The Langley Park area, at the intersection of New Hampshire Avenue and University Boulevard on the border between Prince George's and Montgomery Counties is also home to a large cluster of bus riders. Metro's sixth-highest-ridership bus route, the circumfrential Greenbelt-Twinbrook line, runs along University Boulevard in this area, which is also served by a number of other Metrobus and RideOn bus routes. The new Takoma-Langley Transit Center, serving these routes, is scheduled to open at the University Boulevard/New Hampshire Avenue intersection in the next several months, and the area is also slated to be home to several Purple Line stations.

It is interesting to note that the White Oak/Calverton area, at the intersection of Columbia Pike and New Hampshire Avenue in eastern Montgomery County, is home to perhaps the highest density of bus riders outside the Beltway. This area is also an employment center, with the FDA's White Oak research campus on the site of the old Navy Surface Warfare Center.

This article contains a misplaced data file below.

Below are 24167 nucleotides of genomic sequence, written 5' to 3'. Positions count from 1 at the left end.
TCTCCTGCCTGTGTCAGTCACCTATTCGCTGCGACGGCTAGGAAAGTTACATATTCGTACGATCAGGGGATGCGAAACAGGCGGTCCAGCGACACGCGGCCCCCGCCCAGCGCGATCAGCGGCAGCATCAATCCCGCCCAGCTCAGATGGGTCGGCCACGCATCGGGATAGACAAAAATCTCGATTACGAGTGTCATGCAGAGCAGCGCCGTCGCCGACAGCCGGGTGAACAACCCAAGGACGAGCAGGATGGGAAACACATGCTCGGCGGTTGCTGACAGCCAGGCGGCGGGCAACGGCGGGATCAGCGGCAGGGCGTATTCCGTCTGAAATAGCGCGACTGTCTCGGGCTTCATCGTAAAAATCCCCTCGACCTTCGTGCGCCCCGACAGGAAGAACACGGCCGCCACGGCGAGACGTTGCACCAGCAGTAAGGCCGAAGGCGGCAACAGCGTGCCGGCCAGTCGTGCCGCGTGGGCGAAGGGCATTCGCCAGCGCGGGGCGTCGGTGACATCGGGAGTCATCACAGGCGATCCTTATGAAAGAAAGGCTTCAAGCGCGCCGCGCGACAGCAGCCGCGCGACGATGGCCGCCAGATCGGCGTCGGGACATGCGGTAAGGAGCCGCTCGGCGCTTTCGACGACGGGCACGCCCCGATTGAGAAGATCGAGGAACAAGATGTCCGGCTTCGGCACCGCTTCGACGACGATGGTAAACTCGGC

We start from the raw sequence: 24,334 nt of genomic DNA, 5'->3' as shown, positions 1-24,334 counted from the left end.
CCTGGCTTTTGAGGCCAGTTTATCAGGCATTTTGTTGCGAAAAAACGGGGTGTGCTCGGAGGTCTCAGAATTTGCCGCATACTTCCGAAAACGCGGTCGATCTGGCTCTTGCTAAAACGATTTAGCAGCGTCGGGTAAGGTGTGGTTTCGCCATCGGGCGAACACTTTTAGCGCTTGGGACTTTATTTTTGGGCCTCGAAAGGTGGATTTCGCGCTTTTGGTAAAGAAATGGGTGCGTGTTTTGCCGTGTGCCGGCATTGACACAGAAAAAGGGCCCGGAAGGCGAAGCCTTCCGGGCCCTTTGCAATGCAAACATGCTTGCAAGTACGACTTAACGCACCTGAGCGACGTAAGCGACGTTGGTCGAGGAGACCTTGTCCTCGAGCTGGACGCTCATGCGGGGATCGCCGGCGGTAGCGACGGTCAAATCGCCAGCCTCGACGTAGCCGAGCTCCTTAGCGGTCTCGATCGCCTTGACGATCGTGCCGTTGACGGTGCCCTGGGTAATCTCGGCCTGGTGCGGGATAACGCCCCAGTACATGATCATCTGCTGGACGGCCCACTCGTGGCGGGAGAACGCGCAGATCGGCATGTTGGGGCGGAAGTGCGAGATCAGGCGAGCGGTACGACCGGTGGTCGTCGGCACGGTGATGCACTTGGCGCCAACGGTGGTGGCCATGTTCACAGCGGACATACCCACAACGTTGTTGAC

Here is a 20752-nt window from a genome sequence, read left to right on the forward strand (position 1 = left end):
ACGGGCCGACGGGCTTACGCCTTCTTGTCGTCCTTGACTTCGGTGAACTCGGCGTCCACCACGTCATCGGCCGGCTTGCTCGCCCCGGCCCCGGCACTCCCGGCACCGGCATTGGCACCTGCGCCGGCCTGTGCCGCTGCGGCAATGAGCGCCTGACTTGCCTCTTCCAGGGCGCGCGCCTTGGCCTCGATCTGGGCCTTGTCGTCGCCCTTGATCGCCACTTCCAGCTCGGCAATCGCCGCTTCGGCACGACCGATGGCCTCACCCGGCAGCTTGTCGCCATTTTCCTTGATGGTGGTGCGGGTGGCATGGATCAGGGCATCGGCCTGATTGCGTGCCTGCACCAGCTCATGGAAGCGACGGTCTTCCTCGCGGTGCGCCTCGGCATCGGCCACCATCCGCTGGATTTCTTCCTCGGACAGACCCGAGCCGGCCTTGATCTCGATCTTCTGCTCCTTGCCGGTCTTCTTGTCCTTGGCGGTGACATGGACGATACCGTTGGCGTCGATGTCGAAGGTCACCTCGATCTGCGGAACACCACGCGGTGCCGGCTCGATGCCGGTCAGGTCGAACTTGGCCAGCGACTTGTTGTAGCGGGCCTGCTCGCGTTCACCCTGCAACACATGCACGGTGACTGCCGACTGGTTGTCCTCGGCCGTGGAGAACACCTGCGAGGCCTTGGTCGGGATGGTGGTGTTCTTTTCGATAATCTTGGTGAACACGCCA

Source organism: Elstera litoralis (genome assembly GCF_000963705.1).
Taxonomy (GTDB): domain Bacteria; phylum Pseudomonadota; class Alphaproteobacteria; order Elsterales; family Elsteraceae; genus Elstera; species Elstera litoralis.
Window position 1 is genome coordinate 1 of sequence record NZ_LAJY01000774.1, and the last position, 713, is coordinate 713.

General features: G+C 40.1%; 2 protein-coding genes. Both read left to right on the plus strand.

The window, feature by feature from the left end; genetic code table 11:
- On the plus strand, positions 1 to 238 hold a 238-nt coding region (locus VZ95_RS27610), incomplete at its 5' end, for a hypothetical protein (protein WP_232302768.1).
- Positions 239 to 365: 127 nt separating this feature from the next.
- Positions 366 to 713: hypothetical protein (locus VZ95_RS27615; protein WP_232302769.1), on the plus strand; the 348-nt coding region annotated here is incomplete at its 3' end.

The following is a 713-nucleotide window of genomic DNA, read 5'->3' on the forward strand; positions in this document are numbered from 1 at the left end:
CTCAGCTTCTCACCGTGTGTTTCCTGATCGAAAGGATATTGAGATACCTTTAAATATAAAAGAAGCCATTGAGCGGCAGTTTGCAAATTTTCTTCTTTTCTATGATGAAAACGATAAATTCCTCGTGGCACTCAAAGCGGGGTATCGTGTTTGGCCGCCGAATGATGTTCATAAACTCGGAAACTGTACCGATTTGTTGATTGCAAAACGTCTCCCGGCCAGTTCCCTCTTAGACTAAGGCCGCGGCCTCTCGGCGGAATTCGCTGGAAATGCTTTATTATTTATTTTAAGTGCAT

More on why buying your first home in the DC region is so hard

For first-time homebuyers, saving up for a down payment or taking on another loan to buy a house can be all but impossible. But those aren't the only big challenges to buying a house. Here's how competing against buyers who can afford not to use a mortgage, risk having to pay for unexpected repairs after making a deal, or simply offer more than the highest amount you're willing to pay can mean more barriers for first-time homebuyers.

Photo by are you my rik? on Flickr.